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ASCAP Domestic Revenue Topped $1B for First Time in 2021

The performance rights organization had a dip in foreign receipts, but still ended 2021 with a record $1.3 billion in revenue and $1.2 billion in total payouts.

Even with the lingering impact of the pandemic-induced economic downturn, ASCAP managed to eke out $8 million in growth in 2021 to reach $1.335 billion for the year, or up 0.6% from the prior year’s total of $1.327 billion, according financial results released on Tuesday.

Within that, the performance rights organization distributed $1.254 billion, or a 4% increase over the prior year’s payouts to songwriters and publishers of $1.213 billion.

“We know music creators have been deeply affected by the pandemic, and that is why it is so important that ASCAP has delivered more royalties to our members when they need it most,” ASCAP. CEO Elizabeth Matthews said in a statement. “Through our licensing, advocacy and wellness efforts, we strive to provide both economic and emotional support to our members to help them weather these challenging times and to create a brighter future.”

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Breaking out collections by territory, domestic receipts totaled $1.011 billion, a 4.4% increase over the $968.5 million collected in the U.S. in 2020. That represents the first time that domestic collections have surpassed the $1 billion mark. Within that, domestic distributions increased by 2.42% to $912 million from 2020’s $891 million.

On the other hand, foreign receipts fell by 9.7% to $323.5 million from the prior year’s total of $358 million, and ASCAP said that was “due largely to business closures and the lack of vaccinations.”

Despite that decline, ASCAP appears to have paid out more than it collected, with $341 million in foreign collections being disbursed to members for 2021, or an increase of 5.9% from the $322 million paid out in 2020. ASCAP attributed that increased payout to “technological and distribution process efficiencies” and timing.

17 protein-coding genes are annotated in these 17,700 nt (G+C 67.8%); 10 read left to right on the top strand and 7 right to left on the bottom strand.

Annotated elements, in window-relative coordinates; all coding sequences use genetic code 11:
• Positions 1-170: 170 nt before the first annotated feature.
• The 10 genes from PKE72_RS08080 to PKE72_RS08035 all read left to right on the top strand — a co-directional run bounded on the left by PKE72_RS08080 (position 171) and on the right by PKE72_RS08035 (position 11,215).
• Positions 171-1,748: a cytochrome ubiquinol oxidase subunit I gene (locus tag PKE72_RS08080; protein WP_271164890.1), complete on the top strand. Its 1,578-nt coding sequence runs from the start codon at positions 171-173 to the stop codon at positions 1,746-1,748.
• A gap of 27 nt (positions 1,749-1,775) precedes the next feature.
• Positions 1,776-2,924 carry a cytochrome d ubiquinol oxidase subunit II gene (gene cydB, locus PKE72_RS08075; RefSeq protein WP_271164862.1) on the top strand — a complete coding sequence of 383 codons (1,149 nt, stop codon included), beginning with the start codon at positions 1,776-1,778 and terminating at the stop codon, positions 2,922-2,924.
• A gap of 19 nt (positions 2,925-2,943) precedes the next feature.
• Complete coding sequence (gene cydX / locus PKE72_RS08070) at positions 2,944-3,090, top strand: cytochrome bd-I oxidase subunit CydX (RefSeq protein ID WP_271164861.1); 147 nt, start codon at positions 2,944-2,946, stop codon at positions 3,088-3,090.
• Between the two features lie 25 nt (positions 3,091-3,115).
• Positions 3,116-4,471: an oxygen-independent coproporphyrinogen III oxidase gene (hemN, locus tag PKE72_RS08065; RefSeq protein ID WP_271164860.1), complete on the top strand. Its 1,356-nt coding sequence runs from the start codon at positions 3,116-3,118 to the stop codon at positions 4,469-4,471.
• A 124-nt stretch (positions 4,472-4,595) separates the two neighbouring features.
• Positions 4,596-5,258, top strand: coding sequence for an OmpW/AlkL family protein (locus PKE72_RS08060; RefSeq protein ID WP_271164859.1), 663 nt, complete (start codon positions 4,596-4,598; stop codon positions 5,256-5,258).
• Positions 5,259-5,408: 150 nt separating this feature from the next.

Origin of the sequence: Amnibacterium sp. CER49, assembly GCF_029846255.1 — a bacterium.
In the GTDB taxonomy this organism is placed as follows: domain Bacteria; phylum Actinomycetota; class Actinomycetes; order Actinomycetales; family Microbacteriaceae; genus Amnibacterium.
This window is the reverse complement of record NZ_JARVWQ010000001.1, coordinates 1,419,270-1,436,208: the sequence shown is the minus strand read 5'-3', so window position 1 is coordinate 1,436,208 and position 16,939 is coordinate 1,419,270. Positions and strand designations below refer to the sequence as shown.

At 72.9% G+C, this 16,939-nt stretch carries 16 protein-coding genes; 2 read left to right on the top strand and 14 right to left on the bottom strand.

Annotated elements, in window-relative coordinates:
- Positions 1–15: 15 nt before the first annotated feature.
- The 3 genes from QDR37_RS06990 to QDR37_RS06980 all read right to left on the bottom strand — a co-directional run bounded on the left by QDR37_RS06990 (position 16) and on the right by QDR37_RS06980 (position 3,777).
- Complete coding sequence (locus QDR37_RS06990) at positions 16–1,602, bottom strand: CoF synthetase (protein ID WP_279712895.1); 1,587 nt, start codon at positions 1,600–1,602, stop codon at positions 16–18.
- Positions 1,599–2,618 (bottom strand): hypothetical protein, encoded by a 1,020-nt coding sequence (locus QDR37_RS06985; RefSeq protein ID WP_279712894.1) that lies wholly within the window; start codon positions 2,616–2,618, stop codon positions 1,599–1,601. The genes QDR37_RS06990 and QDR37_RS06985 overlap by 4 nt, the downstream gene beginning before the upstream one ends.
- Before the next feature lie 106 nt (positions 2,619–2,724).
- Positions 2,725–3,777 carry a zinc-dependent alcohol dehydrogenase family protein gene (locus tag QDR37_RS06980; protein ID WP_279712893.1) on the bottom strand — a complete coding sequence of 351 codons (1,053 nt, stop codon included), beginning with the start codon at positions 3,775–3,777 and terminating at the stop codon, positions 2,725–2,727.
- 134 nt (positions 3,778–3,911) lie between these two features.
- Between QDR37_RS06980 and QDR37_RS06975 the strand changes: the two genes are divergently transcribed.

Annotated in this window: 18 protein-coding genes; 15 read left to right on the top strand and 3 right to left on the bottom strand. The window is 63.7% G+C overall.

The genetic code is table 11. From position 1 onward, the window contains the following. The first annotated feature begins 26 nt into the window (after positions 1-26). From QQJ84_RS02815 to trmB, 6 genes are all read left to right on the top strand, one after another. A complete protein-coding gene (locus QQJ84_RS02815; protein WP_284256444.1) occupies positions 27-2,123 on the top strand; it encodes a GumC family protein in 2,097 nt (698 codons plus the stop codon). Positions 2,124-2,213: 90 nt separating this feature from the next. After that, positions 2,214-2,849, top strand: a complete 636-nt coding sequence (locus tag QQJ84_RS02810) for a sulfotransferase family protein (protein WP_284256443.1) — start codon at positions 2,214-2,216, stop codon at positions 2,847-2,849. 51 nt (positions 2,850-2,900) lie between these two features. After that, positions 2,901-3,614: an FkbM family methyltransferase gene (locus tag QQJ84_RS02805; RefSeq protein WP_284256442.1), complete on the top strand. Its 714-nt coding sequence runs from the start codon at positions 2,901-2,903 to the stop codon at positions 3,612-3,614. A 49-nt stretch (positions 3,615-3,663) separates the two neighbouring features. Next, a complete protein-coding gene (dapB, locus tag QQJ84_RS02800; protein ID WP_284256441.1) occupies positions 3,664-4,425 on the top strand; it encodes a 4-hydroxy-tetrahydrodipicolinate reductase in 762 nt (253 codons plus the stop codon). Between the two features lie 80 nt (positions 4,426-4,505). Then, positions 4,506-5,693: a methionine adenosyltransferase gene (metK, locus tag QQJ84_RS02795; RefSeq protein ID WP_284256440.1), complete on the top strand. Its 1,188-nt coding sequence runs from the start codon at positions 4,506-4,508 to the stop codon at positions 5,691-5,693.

The organization noted that since the start of its 2015 strategic growth plan in 2015, its collections have enjoyed a 5% compound annual growth rate, while its members have benefited from an overall 6% compound annual growth rate, while domestic distributions enjoy an 8% compound annual growth rate.

“Music creators have no greater champion than ASCAP,” ASCAP chairman of the board and president Paul Williams said in a statement. “The ASCAP team worked extremely hard for our members for the second pandemic year, helping our community to stay healthy, creative, connected and financially stable during this time.”

As part of its annual report, ASCAP outlined ways it enhanced payments to its members during the past year. The PRO said that in 2021:

  • Expanded its Audio-Visual Premium payment plan (the “AVP”) to ensure that ASCAP composers have the ability to share in the success of top-streamed shows on major “over-the-top” (OTT) streaming services such as Netflix, Hulu, Amazon, Apple TV+, Disney+ and HBO Max. ASCAP continues to have in place an AV premium eligibility for top-rated series on cable and broadcast.
  • Accelerated its Symphonic, Recital and Educational distributions to provide much-needed support to those composers and publishers whose livelihoods were especially impacted by the loss of live performance income in the Symphonic and Concert Music field.

ASCAP also outlined the services it delivered to its members in the past year:

  • The organization continued its advocacy for the rights of music creators in Washington, D.C., with dozens of ASCAP members taking part in virtual ASCAP “Stand with Songwriters” Advocacy Month meetings with key members of Congress in 2021, giving lawmakers a chance to hear directly from members about the policy issues that affect their livelihoods from such songwriters as Gene Simmons, Pat Benatar, Neil Giraldo, Suzanne Vega, Tina Weymouth, Chris Frantz, Rhymefest, Michael Abels, Joss Favela, John Rich, and Matthew West, among others.
  • ASCAP experience educational series was expanded thanks to the now prevalent increased usage of virtual tools, allowing the PRO to host 22 sessions and two feedback opportunities, drawing nearly 17,000 registrants from 93 countries (a 54% increase compared to 2020) and generating over 41,000 views of its original programming, it reported.
  • ASCAP also started a “Wellness Program,” which offered telemedicine services to its members. As part of that it provided curated wellness articles especially for music creators; and ASCAP Experience hosted sessions addressing mental health, mindfulness and more, according to the PRO.

During the year, ASCAP welcomed 58,000 new members, bringing membership to over 850,000 songwriters, composers and music publishers.

“Music gives us the gift of hope, which is so critical as we move forward, Williams added in a statement. “We forge ahead with our work in 2022 with inspiration and gratitude for the trust that our members place in us to enable their livelihoods, protect their rights and defend the value of music.”

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